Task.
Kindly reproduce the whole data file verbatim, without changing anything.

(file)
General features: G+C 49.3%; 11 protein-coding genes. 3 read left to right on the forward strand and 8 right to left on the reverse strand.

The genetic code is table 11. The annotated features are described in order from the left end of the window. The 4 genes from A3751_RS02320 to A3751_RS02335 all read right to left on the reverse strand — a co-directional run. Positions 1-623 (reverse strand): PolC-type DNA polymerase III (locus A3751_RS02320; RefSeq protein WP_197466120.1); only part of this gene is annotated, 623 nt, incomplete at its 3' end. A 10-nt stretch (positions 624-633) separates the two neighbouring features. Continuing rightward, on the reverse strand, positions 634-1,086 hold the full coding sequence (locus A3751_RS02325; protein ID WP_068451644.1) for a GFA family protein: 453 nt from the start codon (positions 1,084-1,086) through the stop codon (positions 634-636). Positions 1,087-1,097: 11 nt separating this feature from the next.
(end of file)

General features: G+C 49.3%; 11 protein-coding genes. 3 read left to right on the forward strand and 8 right to left on the reverse strand.

The genetic code is table 11. The annotated features are described in order from the left end of the window. The 4 genes from A3751_RS02320 to A3751_RS02335 all read right to left on the reverse strand — a co-directional run. Positions 1-623 (reverse strand): PolC-type DNA polymerase III (locus A3751_RS02320; RefSeq protein WP_197466120.1); only part of this gene is annotated, 623 nt, incomplete at its 3' end. A 10-nt stretch (positions 624-633) separates the two neighbouring features. Continuing rightward, on the reverse strand, positions 634-1,086 hold the full coding sequence (locus A3751_RS02325; protein ID WP_068451644.1) for a GFA family protein: 453 nt from the start codon (positions 1,084-1,086) through the stop codon (positions 634-636). Positions 1,087-1,097: 11 nt separating this feature from the next.